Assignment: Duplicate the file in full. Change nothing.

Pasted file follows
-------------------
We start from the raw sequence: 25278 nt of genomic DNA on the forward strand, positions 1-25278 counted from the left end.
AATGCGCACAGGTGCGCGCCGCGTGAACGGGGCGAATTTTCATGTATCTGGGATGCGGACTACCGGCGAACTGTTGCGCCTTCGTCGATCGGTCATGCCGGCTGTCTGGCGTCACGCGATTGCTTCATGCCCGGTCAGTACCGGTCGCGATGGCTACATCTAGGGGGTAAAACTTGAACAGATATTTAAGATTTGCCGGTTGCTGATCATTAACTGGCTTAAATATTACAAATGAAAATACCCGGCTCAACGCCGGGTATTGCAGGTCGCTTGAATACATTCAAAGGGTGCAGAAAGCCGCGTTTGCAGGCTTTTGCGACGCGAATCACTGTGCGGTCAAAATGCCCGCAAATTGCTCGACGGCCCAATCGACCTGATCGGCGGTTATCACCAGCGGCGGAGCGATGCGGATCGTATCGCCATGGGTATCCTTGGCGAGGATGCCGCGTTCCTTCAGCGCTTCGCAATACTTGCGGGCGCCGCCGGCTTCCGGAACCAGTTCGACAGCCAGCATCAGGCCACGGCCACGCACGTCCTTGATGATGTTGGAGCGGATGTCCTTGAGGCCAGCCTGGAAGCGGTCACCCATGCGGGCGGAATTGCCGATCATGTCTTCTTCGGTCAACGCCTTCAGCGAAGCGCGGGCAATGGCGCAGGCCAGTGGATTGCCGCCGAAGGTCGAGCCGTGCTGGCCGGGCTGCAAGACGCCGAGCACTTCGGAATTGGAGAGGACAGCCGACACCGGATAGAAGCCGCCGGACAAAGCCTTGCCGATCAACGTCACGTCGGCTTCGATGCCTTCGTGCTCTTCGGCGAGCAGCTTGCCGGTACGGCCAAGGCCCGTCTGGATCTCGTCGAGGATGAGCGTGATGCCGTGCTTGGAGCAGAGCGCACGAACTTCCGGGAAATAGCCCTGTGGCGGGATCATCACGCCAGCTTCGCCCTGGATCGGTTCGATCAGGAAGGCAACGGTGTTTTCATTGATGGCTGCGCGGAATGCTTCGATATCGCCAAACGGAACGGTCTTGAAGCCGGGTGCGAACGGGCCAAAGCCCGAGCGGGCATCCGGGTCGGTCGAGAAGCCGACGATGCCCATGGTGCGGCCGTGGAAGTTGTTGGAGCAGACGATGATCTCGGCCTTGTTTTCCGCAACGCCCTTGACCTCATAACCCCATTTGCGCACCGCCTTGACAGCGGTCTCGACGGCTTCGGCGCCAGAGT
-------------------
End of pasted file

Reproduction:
We start from the raw sequence: 25278 nt of genomic DNA on the forward strand, positions 1-25278 counted from the left end.
AATGCGCACAGGTGCGCGCCGCGTGAACGGGGCGAATTTTCATGTATCTGGGATGCGGACTACCGGCGAACTGTTGCGCCTTCGTCGATCGGTCATGCCGGCTGTCTGGCGTCACGCGATTGCTTCATGCCCGGTCAGTACCGGTCGCGATGGCTACATCTAGGGGGTAAAACTTGAACAGATATTTAAGATTTGCCGGTTGCTGATCATTAACTGGCTTAAATATTACAAATGAAAATACCCGGCTCAACGCCGGGTATTGCAGGTCGCTTGAATACATTCAAAGGGTGCAGAAAGCCGCGTTTGCAGGCTTTTGCGACGCGAATCACTGTGCGGTCAAAATGCCCGCAAATTGCTCGACGGCCCAATCGACCTGATCGGCGGTTATCACCAGCGGCGGAGCGATGCGGATCGTATCGCCATGGGTATCCTTGGCGAGGATGCCGCGTTCCTTCAGCGCTTCGCAATACTTGCGGGCGCCGCCGGCTTCCGGAACCAGTTCGACAGCCAGCATCAGGCCACGGCCACGCACGTCCTTGATGATGTTGGAGCGGATGTCCTTGAGGCCAGCCTGGAAGCGGTCACCCATGCGGGCGGAATTGCCGATCATGTCTTCTTCGGTCAACGCCTTCAGCGAAGCGCGGGCAATGGCGCAGGCCAGTGGATTGCCGCCGAAGGTCGAGCCGTGCTGGCCGGGCTGCAAGACGCCGAGCACTTCGGAATTGGAGAGGACAGCCGACACCGGATAGAAGCCGCCGGACAAAGCCTTGCCGATCAACGTCACGTCGGCTTCGATGCCTTCGTGCTCTTCGGCGAGCAGCTTGCCGGTACGGCCAAGGCCCGTCTGGATCTCGTCGAGGATGAGCGTGATGCCGTGCTTGGAGCAGAGCGCACGAACTTCCGGGAAATAGCCCTGTGGCGGGATCATCACGCCAGCTTCGCCCTGGATCGGTTCGATCAGGAAGGCAACGGTGTTTTCATTGATGGCTGCGCGGAATGCTTCGATATCGCCAAACGGAACGGTCTTGAAGCCGGGTGCGAACGGGCCAAAGCCCGAGCGGGCATCCGGGTCGGTCGAGAAGCCGACGATGCCCATGGTGCGGCCGTGGAAGTTGTTGGAGCAGACGATGATCTCGGCCTTGTTTTCCGCAACGCCCTTGACCTCATAACCCCATTTGCGCACCGCCTTGACAGCGGTCTCGACGGCTTCGGCGCCAGAGT